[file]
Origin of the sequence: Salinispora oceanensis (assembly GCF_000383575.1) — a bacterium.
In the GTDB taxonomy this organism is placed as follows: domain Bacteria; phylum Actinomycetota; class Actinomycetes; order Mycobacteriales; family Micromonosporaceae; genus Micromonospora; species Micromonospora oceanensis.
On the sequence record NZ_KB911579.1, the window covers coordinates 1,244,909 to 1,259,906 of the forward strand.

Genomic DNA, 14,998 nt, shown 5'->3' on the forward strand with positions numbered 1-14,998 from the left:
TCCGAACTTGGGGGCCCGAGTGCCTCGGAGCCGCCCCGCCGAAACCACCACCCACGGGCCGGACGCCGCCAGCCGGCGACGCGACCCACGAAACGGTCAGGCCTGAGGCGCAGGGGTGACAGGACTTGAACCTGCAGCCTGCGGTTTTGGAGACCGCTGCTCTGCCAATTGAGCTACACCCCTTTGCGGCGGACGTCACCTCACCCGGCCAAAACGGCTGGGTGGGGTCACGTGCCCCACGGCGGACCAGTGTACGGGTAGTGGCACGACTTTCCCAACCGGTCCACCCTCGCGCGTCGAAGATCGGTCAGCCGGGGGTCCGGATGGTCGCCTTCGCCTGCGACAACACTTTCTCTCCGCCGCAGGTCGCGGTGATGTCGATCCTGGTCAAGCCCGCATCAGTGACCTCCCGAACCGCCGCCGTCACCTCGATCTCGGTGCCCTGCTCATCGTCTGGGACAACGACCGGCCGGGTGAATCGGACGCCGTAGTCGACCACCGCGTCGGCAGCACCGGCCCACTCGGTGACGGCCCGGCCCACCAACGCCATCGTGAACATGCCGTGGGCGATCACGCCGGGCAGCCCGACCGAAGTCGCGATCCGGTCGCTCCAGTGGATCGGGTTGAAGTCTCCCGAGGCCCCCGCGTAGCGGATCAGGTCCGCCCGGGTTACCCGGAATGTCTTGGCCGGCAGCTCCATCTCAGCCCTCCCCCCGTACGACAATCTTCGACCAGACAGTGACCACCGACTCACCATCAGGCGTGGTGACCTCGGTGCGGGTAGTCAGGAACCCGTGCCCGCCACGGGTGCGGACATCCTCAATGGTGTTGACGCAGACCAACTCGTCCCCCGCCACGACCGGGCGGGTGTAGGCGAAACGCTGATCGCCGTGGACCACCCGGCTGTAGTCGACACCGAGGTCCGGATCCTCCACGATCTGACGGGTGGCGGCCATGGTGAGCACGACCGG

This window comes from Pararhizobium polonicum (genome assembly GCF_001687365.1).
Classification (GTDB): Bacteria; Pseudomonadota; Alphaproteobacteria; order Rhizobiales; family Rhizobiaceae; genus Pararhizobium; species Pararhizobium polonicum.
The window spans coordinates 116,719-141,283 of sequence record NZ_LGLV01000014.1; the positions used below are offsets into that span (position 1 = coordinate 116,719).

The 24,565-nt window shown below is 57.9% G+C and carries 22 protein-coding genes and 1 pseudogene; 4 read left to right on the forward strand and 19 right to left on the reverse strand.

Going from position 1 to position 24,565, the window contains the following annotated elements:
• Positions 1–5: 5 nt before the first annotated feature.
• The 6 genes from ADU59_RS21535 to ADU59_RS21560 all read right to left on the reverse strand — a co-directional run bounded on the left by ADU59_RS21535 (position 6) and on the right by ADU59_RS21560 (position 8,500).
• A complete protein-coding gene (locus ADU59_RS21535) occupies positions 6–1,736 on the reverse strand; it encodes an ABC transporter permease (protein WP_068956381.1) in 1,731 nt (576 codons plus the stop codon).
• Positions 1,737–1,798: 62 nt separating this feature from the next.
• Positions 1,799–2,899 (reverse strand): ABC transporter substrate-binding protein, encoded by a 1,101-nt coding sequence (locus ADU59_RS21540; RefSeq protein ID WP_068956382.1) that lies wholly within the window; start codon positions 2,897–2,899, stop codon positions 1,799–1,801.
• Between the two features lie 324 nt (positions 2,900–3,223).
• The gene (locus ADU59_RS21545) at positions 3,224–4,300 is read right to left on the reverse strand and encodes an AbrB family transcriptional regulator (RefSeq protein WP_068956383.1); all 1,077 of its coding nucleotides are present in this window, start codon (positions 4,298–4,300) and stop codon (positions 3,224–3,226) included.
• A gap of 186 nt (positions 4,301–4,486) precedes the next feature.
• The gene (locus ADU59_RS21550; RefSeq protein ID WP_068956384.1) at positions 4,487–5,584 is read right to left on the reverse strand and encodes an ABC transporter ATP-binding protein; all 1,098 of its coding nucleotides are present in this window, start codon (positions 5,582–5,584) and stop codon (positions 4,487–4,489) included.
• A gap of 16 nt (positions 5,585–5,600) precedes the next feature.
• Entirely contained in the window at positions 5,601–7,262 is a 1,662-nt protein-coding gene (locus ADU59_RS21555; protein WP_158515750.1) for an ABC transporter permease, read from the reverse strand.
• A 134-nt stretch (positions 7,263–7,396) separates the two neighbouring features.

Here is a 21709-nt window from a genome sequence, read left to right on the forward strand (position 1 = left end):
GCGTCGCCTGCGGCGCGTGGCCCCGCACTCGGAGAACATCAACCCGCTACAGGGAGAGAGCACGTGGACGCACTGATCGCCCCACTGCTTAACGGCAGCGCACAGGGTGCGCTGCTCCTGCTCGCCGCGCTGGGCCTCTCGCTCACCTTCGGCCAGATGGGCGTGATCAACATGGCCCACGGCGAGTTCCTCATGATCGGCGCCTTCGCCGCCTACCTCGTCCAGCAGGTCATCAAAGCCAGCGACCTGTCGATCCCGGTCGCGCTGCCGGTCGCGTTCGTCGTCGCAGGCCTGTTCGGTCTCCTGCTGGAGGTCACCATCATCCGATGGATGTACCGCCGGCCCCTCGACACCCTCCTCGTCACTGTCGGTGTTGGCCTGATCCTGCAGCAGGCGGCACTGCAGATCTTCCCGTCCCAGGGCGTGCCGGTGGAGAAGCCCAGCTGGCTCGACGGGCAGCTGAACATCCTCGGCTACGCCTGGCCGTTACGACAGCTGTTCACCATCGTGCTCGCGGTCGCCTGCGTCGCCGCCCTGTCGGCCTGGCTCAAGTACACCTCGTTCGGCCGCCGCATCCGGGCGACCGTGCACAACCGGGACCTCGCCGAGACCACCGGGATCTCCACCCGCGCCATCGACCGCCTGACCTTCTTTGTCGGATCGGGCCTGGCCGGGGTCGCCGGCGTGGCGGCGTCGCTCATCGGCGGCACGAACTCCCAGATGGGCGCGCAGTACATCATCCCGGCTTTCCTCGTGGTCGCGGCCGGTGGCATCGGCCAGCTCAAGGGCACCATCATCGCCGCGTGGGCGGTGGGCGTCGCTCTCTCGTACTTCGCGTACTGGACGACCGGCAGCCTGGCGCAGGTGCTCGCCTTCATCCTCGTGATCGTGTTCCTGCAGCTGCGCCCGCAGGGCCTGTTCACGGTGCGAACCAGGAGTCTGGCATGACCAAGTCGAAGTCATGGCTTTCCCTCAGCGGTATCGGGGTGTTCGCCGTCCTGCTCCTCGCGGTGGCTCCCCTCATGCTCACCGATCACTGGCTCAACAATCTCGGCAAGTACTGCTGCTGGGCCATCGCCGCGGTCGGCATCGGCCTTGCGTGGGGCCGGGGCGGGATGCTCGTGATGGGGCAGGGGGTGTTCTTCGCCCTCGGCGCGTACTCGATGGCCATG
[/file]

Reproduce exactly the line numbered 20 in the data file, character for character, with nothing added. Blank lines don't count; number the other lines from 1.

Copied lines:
• A gap of 16 nt (positions 5,585–5,600) precedes the next feature.